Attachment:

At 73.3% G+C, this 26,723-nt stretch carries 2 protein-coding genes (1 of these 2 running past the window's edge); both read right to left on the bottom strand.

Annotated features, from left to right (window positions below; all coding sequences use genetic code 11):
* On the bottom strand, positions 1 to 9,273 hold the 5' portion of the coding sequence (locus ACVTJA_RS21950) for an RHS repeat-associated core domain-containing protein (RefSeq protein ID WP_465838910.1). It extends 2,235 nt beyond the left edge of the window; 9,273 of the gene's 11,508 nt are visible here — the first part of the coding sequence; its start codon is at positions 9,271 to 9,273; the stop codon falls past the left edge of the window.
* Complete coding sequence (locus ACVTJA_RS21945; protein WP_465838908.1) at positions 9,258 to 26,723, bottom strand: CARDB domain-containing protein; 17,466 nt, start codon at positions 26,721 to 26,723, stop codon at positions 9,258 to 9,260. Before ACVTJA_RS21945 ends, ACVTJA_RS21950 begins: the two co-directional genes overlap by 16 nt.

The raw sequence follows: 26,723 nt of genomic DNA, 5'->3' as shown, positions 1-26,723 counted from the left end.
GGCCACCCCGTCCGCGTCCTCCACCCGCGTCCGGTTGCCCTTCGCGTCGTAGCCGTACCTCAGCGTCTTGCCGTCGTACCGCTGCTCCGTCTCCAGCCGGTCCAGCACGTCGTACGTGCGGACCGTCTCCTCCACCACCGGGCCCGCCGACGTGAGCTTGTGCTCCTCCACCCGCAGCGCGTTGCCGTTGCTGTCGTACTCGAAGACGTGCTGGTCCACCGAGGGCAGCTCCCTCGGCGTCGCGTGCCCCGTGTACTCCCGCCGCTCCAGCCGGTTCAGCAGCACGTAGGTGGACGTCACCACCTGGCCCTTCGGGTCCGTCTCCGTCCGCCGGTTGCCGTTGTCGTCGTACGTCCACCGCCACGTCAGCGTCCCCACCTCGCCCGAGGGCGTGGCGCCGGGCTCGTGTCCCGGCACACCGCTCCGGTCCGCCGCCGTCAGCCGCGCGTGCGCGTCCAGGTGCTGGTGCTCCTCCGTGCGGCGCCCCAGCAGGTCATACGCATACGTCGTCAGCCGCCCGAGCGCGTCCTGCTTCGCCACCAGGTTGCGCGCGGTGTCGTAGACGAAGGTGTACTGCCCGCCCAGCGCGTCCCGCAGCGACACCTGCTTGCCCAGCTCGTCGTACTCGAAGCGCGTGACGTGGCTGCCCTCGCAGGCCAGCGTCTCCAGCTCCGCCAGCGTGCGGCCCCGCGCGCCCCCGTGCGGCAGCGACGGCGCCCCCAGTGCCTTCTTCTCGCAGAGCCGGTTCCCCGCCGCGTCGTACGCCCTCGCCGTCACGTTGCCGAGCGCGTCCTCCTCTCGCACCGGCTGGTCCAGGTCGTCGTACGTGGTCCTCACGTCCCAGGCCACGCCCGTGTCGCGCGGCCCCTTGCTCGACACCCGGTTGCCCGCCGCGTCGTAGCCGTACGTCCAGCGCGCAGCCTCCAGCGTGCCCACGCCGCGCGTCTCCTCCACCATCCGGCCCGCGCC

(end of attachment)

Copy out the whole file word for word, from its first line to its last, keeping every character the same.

At 73.3% G+C, this 26,723-nt stretch carries 2 protein-coding genes (1 of these 2 running past the window's edge); both read right to left on the bottom strand.

Annotated features, from left to right (window positions below; all coding sequences use genetic code 11):
* On the bottom strand, positions 1 to 9,273 hold the 5' portion of the coding sequence (locus ACVTJA_RS21950) for an RHS repeat-associated core domain-containing protein (RefSeq protein ID WP_465838910.1). It extends 2,235 nt beyond the left edge of the window; 9,273 of the gene's 11,508 nt are visible here — the first part of the coding sequence; its start codon is at positions 9,271 to 9,273; the stop codon falls past the left edge of the window.
* Complete coding sequence (locus ACVTJA_RS21945; protein WP_465838908.1) at positions 9,258 to 26,723, bottom strand: CARDB domain-containing protein; 17,466 nt, start codon at positions 26,721 to 26,723, stop codon at positions 9,258 to 9,260. Before ACVTJA_RS21945 ends, ACVTJA_RS21950 begins: the two co-directional genes overlap by 16 nt.

The raw sequence follows: 26,723 nt of genomic DNA, 5'->3' as shown, positions 1-26,723 counted from the left end.
GGCCACCCCGTCCGCGTCCTCCACCCGCGTCCGGTTGCCCTTCGCGTCGTAGCCGTACCTCAGCGTCTTGCCGTCGTACCGCTGCTCCGTCTCCAGCCGGTCCAGCACGTCGTACGTGCGGACCGTCTCCTCCACCACCGGGCCCGCCGACGTGAGCTTGTGCTCCTCCACCCGCAGCGCGTTGCCGTTGCTGTCGTACTCGAAGACGTGCTGGTCCACCGAGGGCAGCTCCCTCGGCGTCGCGTGCCCCGTGTACTCCCGCCGCTCCAGCCGGTTCAGCAGCACGTAGGTGGACGTCACCACCTGGCCCTTCGGGTCCGTCTCCGTCCGCCGGTTGCCGTTGTCGTCGTACGTCCACCGCCACGTCAGCGTCCCCACCTCGCCCGAGGGCGTGGCGCCGGGCTCGTGTCCCGGCACACCGCTCCGGTCCGCCGCCGTCAGCCGCGCGTGCGCGTCCAGGTGCTGGTGCTCCTCCGTGCGGCGCCCCAGCAGGTCATACGCATACGTCGTCAGCCGCCCGAGCGCGTCCTGCTTCGCCACCAGGTTGCGCGCGGTGTCGTAGACGAAGGTGTACTGCCCGCCCAGCGCGTCCCGCAGCGACACCTGCTTGCCCAGCTCGTCGTACTCGAAGCGCGTGACGTGGCTGCCCTCGCAGGCCAGCGTCTCCAGCTCCGCCAGCGTGCGGCCCCGCGCGCCCCCGTGCGGCAGCGACGGCGCCCCCAGTGCCTTCTTCTCGCAGAGCCGGTTCCCCGCCGCGTCGTACGCCCTCGCCGTCACGTTGCCGAGCGCGTCCTCCTCTCGCACCGGCTGGTCCAGGTCGTCGTACGTGGTCCTCACGTCCCAGGCCACGCCCGTGTCGCGCGGCCCCTTGCTCGACACCCGGTTGCCCGCCGCGTCGTAGCCGTACGTCCAGCGCGCAGCCTCCAGCGTGCCCACGCCGCGCGTCTCCTCCACCATCCGGCCCGCGCC